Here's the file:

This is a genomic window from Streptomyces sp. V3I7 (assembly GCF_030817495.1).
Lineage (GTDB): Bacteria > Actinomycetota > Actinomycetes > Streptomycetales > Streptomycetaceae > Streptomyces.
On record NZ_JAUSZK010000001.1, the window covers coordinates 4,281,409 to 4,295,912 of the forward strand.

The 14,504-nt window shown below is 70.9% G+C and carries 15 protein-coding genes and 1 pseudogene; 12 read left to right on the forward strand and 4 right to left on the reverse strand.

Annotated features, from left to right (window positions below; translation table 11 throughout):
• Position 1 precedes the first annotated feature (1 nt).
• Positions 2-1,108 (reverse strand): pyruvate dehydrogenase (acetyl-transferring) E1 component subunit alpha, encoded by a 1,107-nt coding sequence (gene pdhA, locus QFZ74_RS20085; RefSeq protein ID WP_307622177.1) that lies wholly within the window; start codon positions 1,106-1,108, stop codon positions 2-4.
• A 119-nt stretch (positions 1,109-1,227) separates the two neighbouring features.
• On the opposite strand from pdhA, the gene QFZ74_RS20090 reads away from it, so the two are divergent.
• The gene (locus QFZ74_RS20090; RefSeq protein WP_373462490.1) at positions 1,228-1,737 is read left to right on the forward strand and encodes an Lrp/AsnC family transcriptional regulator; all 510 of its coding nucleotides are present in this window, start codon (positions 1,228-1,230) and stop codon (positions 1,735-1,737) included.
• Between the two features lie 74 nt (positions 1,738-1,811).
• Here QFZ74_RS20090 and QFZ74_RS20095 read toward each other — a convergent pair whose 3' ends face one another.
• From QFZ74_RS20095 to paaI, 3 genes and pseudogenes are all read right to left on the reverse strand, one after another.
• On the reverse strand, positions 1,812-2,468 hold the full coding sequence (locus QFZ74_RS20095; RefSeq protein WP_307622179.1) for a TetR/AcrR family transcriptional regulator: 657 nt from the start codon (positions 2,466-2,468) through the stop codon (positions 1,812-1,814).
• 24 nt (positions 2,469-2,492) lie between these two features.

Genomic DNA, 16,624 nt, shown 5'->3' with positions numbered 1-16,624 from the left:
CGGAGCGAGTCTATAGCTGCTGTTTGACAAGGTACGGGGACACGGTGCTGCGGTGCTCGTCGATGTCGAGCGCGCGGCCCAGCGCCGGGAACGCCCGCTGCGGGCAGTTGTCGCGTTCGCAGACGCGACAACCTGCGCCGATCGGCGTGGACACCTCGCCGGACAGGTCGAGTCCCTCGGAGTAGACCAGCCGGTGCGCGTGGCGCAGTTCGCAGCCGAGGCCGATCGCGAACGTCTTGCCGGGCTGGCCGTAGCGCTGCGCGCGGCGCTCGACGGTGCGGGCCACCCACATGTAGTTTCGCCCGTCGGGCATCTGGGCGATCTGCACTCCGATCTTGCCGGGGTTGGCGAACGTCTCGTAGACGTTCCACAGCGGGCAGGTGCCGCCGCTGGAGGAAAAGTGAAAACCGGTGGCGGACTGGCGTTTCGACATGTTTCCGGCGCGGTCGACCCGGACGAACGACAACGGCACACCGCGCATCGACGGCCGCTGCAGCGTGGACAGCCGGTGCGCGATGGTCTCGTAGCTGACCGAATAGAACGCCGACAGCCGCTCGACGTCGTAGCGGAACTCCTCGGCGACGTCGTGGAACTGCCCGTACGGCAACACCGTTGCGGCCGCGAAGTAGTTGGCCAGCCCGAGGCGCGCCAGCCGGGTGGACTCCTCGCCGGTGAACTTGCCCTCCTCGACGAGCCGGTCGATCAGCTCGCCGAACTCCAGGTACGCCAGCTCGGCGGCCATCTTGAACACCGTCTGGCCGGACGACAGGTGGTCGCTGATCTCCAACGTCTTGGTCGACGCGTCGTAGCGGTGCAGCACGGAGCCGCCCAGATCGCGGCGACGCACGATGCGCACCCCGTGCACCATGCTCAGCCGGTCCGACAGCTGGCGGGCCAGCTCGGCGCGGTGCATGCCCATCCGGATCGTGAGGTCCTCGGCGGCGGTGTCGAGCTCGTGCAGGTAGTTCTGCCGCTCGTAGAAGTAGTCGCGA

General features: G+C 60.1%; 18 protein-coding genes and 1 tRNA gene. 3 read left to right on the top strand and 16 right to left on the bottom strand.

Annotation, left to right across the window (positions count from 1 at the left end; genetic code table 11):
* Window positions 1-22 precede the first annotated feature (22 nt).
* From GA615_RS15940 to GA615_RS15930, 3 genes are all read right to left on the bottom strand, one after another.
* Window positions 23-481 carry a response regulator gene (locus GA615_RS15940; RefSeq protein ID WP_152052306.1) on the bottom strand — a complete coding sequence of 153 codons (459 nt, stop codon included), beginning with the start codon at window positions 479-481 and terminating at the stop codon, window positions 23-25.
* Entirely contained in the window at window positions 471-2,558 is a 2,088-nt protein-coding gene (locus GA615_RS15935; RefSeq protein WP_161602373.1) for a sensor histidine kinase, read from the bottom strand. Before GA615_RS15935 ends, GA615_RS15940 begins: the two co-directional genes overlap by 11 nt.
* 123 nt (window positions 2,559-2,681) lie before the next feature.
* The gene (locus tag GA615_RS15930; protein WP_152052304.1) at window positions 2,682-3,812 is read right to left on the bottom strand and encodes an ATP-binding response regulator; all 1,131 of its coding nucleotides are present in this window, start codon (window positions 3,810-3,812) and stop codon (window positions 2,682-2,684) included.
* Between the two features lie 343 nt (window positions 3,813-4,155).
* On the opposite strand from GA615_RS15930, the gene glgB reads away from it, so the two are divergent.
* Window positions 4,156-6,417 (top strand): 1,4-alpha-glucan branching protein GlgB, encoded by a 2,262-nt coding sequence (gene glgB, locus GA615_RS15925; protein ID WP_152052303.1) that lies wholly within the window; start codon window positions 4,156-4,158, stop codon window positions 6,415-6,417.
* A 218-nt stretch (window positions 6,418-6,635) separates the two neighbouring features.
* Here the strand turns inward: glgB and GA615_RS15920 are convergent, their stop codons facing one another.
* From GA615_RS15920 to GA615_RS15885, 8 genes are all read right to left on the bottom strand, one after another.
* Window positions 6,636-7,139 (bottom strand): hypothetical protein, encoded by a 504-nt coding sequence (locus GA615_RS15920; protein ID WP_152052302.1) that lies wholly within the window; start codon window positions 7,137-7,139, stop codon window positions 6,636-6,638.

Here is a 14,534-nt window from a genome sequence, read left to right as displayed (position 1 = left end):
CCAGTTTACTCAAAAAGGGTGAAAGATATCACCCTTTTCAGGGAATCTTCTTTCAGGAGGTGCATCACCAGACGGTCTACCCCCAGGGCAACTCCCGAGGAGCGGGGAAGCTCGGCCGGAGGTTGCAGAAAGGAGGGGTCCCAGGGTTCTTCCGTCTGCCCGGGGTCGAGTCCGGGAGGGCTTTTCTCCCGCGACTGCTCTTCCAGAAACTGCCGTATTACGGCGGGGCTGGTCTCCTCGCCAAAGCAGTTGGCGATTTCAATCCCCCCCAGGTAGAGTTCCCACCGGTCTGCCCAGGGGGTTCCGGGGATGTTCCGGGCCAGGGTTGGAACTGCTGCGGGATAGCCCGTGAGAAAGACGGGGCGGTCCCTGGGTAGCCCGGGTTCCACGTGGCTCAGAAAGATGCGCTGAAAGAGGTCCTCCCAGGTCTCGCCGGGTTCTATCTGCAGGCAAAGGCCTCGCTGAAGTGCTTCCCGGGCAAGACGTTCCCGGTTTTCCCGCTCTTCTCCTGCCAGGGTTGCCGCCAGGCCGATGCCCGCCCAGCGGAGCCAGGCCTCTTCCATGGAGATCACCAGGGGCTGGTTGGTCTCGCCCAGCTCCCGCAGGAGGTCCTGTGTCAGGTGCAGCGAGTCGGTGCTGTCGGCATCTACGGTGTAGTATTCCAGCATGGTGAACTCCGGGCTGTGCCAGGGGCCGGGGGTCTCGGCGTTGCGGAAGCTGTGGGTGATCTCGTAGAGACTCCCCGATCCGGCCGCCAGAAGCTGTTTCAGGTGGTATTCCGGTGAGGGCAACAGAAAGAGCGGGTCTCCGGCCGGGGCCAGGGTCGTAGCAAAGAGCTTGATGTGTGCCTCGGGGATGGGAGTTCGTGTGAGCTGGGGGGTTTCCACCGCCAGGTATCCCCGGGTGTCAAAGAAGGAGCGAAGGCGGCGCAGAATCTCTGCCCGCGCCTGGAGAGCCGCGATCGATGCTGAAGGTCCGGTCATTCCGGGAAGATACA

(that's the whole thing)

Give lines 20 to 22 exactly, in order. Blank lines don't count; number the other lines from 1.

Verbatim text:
* Window positions 1-22 precede the first annotated feature (22 nt).
* From GA615_RS15940 to GA615_RS15930, 3 genes are all read right to left on the bottom strand, one after another.
* Window positions 23-481 carry a response regulator gene (locus GA615_RS15940; RefSeq protein ID WP_152052306.1) on the bottom strand — a complete coding sequence of 153 codons (459 nt, stop codon included), beginning with the start codon at window positions 479-481 and terminating at the stop codon, window positions 23-25.